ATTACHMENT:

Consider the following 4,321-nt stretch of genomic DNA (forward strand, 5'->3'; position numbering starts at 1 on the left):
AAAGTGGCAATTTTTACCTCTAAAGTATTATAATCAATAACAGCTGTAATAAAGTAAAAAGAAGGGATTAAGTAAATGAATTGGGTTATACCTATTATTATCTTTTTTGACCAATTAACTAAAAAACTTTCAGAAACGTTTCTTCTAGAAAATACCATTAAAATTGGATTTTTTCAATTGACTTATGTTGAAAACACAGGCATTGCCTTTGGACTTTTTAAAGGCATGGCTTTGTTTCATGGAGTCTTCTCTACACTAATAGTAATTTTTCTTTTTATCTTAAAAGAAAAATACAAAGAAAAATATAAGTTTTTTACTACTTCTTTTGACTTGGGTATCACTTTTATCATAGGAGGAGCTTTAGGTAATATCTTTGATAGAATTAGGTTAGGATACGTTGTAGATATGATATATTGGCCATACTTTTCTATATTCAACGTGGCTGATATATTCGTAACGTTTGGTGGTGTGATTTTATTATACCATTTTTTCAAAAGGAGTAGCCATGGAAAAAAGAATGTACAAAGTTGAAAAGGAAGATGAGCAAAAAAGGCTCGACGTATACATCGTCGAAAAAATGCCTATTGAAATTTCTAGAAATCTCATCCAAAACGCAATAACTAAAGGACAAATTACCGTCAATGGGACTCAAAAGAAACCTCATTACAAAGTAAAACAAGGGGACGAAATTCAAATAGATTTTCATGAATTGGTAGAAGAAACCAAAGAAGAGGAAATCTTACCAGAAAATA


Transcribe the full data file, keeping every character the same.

Consider the following 4,321-nt stretch of genomic DNA (forward strand, 5'->3'; position numbering starts at 1 on the left):
AAAGTGGCAATTTTTACCTCTAAAGTATTATAATCAATAACAGCTGTAATAAAGTAAAAAGAAGGGATTAAGTAAATGAATTGGGTTATACCTATTATTATCTTTTTTGACCAATTAACTAAAAAACTTTCAGAAACGTTTCTTCTAGAAAATACCATTAAAATTGGATTTTTTCAATTGACTTATGTTGAAAACACAGGCATTGCCTTTGGACTTTTTAAAGGCATGGCTTTGTTTCATGGAGTCTTCTCTACACTAATAGTAATTTTTCTTTTTATCTTAAAAGAAAAATACAAAGAAAAATATAAGTTTTTTACTACTTCTTTTGACTTGGGTATCACTTTTATCATAGGAGGAGCTTTAGGTAATATCTTTGATAGAATTAGGTTAGGATACGTTGTAGATATGATATATTGGCCATACTTTTCTATATTCAACGTGGCTGATATATTCGTAACGTTTGGTGGTGTGATTTTATTATACCATTTTTTCAAAAGGAGTAGCCATGGAAAAAAGAATGTACAAAGTTGAAAAGGAAGATGAGCAAAAAAGGCTCGACGTATACATCGTCGAAAAAATGCCTATTGAAATTTCTAGAAATCTCATCCAAAACGCAATAACTAAAGGACAAATTACCGTCAATGGGACTCAAAAGAAACCTCATTACAAAGTAAAACAAGGGGACGAAATTCAAATAGATTTTCATGAATTGGTAGAAGAAACCAAAGAAGAGGAAATCTTACCAGAAAATA